School Shooter: North American Tour 2012 Courts Controversy

March 1, 2011 -

Checkerboarded Studios is testing the boundaries of good taste and free speech with a new game modification for Half-Life 2 where the goal is partake in a school shooting called School Shooter: North American Tour 2012 (thanks Andrew Eisen). The Escapist caught up with mod maker known only as "Pawnstick," who attempted to explain the motivation of creating such a mod.

The gist of his comments on the game are not about how shocking, horrible, or in bad taste a mod such as his is, but about how there haven't been any exciting games representing school shootings. He calls Super Columbine Massacre "fucking boring." His inspiration for the mod came from Bully: Source, which he says tries to "educate the player" and calls "almost always fucking garbage."

Here is what he had to say about media coverage of Columbine:


"I think the media tried to cover it in a way that made the events more dramatic than they actually were. Even in my younger age, I saw right through most of it. The way the news victimized the victims and overplayed the evil of the shooters disgusted me more than the actual shootings themselves. The fact of the matter is, I never knew any of the victims, or anybody else who attended the schools. It affected me as much as hearing about the quakes in Haiti. Which is to say, not very much at all."

And a bit more on his research for the mod:

"To be honest, most of the research consisted of simply Googling the shooters and their weapons. A Columbine Site helped us out with some of the weapons from the Columbine shootings. The maps, however, aren't actually based on any school in particular. The maps are all designed with gameplay in mind. If any of the maps end up accidentally matching the dimensions of some real-life school, it will be by total coincidence."

Commentary: Freedom of speech aside, it sounds like this mod is being made just to create a mod to be controversial. Perhaps it is just savvy marketing because media types like us and anti-game media outlets will eat it up. Regardless of the fallout, School Shooter: North American Tour 2012 is in poor taste and comes out at a time when the industry does not need this kind of attention.

Source: The Escapist


Re: School Shooter: North American Tour 2012 Courts ...

This game is unoubtedly tasteless, it's clear that he doesn't care about school shootings at all and just wants to stir up controversy for free publicity. However, it's just a personal mod, from the looks of things it will be hosted on a personal website. It has nothing to do with the games industry and he has every right to make it available. By the same token, he will have to accept the tsunami of criticism that comes his way for making such a tasteless game.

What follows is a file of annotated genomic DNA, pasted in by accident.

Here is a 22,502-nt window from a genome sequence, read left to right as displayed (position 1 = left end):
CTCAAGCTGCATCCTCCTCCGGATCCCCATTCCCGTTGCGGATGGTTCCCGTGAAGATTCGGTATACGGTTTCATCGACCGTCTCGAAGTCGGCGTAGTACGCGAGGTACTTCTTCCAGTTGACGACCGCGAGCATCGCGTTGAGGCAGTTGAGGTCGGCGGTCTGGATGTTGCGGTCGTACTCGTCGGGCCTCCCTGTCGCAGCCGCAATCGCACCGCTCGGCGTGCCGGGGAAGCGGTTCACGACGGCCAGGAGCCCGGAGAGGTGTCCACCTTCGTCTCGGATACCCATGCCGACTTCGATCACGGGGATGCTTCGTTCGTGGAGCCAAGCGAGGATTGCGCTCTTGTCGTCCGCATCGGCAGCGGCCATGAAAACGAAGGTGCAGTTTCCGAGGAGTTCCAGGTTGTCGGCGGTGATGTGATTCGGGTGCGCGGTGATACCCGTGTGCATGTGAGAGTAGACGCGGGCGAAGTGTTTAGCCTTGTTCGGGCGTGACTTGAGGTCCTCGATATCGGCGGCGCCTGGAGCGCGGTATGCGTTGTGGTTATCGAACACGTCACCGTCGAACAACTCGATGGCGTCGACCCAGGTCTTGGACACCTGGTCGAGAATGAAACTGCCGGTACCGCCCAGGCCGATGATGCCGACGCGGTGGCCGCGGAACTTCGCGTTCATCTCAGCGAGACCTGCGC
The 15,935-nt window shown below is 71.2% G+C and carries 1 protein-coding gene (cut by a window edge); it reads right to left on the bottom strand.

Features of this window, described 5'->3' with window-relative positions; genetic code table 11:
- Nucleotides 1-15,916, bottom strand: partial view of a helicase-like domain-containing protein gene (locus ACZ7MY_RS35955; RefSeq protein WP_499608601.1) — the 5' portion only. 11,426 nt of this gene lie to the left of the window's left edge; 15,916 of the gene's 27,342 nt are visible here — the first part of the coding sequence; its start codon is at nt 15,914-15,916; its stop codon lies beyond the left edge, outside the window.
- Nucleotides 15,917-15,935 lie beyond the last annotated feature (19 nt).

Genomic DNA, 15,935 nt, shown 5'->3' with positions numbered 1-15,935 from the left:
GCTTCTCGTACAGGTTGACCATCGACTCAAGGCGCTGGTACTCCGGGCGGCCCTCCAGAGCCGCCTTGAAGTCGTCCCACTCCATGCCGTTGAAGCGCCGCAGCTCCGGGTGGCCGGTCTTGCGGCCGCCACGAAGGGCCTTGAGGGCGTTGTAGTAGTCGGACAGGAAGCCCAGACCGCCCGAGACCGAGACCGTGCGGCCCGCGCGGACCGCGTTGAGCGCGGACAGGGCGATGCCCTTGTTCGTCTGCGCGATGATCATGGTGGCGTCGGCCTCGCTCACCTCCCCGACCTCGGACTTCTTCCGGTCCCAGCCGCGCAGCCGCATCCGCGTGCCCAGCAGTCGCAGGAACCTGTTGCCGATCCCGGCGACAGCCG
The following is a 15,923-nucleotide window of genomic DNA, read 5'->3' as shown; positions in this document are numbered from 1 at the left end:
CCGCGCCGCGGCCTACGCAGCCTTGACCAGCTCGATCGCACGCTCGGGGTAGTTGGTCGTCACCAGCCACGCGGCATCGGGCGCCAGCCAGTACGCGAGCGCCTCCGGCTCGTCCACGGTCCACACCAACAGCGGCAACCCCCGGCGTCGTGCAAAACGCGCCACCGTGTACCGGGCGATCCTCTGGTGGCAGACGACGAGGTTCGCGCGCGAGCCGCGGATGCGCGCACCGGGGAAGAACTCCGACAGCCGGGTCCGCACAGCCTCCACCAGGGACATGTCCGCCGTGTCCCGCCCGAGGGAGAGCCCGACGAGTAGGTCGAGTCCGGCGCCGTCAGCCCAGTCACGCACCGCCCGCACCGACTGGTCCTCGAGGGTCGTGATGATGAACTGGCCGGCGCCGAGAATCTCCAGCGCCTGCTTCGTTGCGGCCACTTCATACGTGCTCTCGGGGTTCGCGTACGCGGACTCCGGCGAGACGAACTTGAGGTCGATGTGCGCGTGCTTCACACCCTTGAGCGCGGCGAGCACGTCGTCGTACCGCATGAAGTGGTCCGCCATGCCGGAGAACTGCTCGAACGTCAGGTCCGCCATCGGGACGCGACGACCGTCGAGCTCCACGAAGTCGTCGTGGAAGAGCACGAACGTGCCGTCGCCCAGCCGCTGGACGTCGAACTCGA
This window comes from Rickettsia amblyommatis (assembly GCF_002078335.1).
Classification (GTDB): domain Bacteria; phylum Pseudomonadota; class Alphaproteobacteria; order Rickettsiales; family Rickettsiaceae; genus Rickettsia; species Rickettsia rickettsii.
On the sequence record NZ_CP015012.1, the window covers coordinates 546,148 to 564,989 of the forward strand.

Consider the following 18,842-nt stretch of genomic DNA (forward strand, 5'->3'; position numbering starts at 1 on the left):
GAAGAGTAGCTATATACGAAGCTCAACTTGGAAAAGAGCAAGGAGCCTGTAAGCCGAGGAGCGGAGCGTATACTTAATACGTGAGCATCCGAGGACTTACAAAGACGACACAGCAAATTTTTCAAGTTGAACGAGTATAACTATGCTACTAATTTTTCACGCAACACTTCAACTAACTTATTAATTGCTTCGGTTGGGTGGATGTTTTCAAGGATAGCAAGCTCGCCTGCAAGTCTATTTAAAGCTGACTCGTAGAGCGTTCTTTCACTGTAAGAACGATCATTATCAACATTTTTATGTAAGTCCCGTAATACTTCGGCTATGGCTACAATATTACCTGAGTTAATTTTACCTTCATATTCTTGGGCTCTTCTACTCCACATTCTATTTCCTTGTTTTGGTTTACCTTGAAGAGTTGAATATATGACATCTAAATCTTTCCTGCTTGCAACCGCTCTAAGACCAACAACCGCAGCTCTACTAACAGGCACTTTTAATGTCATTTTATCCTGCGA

Re: School Shooter: North American Tour 2012 Courts ...

This is why we should ban the sale of games to minors! That way, they will just get it from torrents instead!



"Paste superficially profound, but utterly meaningless quotation here."

Re: School Shooter: North American Tour 2012 Courts ...

Troll wants feeding.

Re: School Shooter: North American Tour 2012 Courts ...

I can see Fox News salivating already for this game, blaming the entire industry, the ESRB and claiming that the game is aimed for 4 years old and is gonna to be sale on WalMart, and that is gonna be the next hot game of the year along with Rapelay, Grand Theft Auto 3 and Custer´s Revenge. 

If they were doing the game in a more satiric tone, maybe it would be more defendeble, but this mod is doing the things way too easy for the anti-games crowd.

------------------------------------------------------------ My DeviantArt Page (aka DeviantCensorship):

Re: School Shooter: North American Tour 2012 Courts ...

I actually agree with the highly reactionary lot, but that's because the issues that appear on this site are ones we are personally invested in, and some of us aren't as classy as others. We have a very immature vocal minority, much like any other group.


I kind of figured someone would do something like this with the CA law still in limbo. It's just too much of a bright light for media moths and attention seekers to ignore.